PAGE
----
If a designer guarantees a specific amount of website traffic, conversions, leads, subscribers, or new clients and customers without involvement and participation in your brand’s funnel development and digital marketing efforts, ask how they plan on backing up that guarantee. Unfortunately, there are people who will say anything and make false guarantees to get you to part with your money. Designers with integrity, however, will be honest about what results you can expect and what can affect those results.

Design-Focused Sales Conversation

When speaking with a potential design partner, pay attention to what questions they ask. Are their questions about your business, brand, vision, clients/customers, and objectives? Or, are their questions about design: colors, typefaces, style preferences, and imagery? If it’s the latter option, move on.

  • An inexperienced designer focuses on superficial design elements, asking about specific design-related items and your personal preferences.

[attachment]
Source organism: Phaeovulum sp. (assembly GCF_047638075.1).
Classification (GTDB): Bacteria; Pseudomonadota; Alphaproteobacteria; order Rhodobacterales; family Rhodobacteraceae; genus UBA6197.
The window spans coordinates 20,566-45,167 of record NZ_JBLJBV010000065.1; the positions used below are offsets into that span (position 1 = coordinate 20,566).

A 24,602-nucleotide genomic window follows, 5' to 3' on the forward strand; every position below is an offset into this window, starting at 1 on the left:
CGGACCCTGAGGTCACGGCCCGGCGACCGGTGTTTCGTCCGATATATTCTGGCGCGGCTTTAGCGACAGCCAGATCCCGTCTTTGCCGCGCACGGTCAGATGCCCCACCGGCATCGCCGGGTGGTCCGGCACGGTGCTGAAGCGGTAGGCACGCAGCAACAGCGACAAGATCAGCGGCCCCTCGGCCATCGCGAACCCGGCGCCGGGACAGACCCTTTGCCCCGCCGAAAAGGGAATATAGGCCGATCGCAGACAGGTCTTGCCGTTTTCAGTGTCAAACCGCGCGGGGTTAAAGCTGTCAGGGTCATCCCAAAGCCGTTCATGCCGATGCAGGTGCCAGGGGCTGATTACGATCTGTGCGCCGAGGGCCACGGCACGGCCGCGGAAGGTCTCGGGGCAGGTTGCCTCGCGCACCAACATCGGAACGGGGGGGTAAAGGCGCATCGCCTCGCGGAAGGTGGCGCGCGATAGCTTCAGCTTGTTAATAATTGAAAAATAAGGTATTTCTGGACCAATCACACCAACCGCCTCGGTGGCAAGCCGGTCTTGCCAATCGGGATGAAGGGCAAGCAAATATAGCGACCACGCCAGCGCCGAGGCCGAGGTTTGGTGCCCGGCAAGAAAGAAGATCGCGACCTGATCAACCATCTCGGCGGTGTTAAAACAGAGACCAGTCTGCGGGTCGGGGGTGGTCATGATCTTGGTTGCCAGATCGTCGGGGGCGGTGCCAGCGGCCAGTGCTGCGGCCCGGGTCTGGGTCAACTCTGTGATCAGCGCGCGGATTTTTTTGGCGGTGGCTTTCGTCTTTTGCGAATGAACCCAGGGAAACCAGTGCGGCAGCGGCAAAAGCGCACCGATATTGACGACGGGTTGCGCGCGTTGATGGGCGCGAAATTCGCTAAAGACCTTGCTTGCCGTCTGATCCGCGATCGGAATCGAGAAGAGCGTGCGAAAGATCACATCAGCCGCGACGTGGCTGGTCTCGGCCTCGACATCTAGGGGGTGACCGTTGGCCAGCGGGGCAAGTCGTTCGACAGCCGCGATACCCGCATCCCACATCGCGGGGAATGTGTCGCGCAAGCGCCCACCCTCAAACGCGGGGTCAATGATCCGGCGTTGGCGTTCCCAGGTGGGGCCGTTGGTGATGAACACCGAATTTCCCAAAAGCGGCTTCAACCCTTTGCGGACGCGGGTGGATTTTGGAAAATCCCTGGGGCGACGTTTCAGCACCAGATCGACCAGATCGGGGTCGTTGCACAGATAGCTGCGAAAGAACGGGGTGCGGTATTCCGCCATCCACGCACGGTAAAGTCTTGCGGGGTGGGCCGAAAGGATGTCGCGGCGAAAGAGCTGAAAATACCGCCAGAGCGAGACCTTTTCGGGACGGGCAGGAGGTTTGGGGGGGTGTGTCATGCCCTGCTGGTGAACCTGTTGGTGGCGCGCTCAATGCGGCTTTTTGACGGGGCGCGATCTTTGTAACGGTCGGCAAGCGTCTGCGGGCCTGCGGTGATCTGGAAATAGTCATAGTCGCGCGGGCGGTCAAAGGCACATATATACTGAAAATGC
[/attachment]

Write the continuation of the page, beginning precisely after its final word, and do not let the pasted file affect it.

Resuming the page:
• An experienced designer focuses on the business objectives and audience for the item being designed. They know that for a project to be a success, they first must understand why it is needed, how it will be used, who it must resonate and connect with, what action it must drive, and what result it must produce.

Remember, every item designed has a purpose and that purpose must come before the visual design and “making it pretty.”

No Ownership Of Work

When hiring a designer to create visual design assets for your brand, be sure to read the contract terms and conditions carefully. Look for a clause that states the designer retains ownership and copyright of the designed work and only licenses it to you for a specific use. Any use of the design work beyond this one use case will require permission from the designer, which is often accompanied by additional fees.

When working with a designer, make sure the contract specifies that you will own the rights to all final produced assets. For items like a company logo and identity package, this should be non-negotiable.

Incomplete File Collections

Inexperienced designers are notorious for only providing the exact files needed to complete your immediate needs: the final, press-ready files for print projects, the final PDFs of an ebook, or the flat JPG files for a logo. But…

  • What happens when you need to make changes and don’t have any of the editable, original files?